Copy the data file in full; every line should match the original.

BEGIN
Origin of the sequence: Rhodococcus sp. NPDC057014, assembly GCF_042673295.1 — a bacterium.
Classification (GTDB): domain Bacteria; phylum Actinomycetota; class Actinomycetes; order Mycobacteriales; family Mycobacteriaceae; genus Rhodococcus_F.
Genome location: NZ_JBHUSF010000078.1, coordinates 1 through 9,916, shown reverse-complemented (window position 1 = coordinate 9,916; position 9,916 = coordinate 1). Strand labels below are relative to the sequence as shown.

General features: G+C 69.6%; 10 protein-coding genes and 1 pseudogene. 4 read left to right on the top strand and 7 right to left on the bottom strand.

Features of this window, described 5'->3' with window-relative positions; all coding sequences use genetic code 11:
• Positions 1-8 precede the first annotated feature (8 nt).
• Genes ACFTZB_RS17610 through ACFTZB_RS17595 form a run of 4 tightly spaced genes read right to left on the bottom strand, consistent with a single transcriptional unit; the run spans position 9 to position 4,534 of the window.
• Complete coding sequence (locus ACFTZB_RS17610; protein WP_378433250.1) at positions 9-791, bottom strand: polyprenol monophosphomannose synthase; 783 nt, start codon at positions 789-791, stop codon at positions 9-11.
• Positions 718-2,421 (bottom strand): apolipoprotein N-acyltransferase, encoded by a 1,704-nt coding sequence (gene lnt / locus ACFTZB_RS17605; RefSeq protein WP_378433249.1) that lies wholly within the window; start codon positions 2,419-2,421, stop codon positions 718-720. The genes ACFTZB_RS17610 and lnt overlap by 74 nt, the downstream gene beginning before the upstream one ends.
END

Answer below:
Origin of the sequence: Rhodococcus sp. NPDC057014, assembly GCF_042673295.1 — a bacterium.
Classification (GTDB): domain Bacteria; phylum Actinomycetota; class Actinomycetes; order Mycobacteriales; family Mycobacteriaceae; genus Rhodococcus_F.
Genome location: NZ_JBHUSF010000078.1, coordinates 1 through 9,916, shown reverse-complemented (window position 1 = coordinate 9,916; position 9,916 = coordinate 1). Strand labels below are relative to the sequence as shown.

General features: G+C 69.6%; 10 protein-coding genes and 1 pseudogene. 4 read left to right on the top strand and 7 right to left on the bottom strand.

Features of this window, described 5'->3' with window-relative positions; all coding sequences use genetic code 11:
• Positions 1-8 precede the first annotated feature (8 nt).
• Genes ACFTZB_RS17610 through ACFTZB_RS17595 form a run of 4 tightly spaced genes read right to left on the bottom strand, consistent with a single transcriptional unit; the run spans position 9 to position 4,534 of the window.
• Complete coding sequence (locus ACFTZB_RS17610; protein WP_378433250.1) at positions 9-791, bottom strand: polyprenol monophosphomannose synthase; 783 nt, start codon at positions 789-791, stop codon at positions 9-11.
• Positions 718-2,421 (bottom strand): apolipoprotein N-acyltransferase, encoded by a 1,704-nt coding sequence (gene lnt / locus ACFTZB_RS17605; RefSeq protein WP_378433249.1) that lies wholly within the window; start codon positions 2,419-2,421, stop codon positions 718-720. The genes ACFTZB_RS17610 and lnt overlap by 74 nt, the downstream gene beginning before the upstream one ends.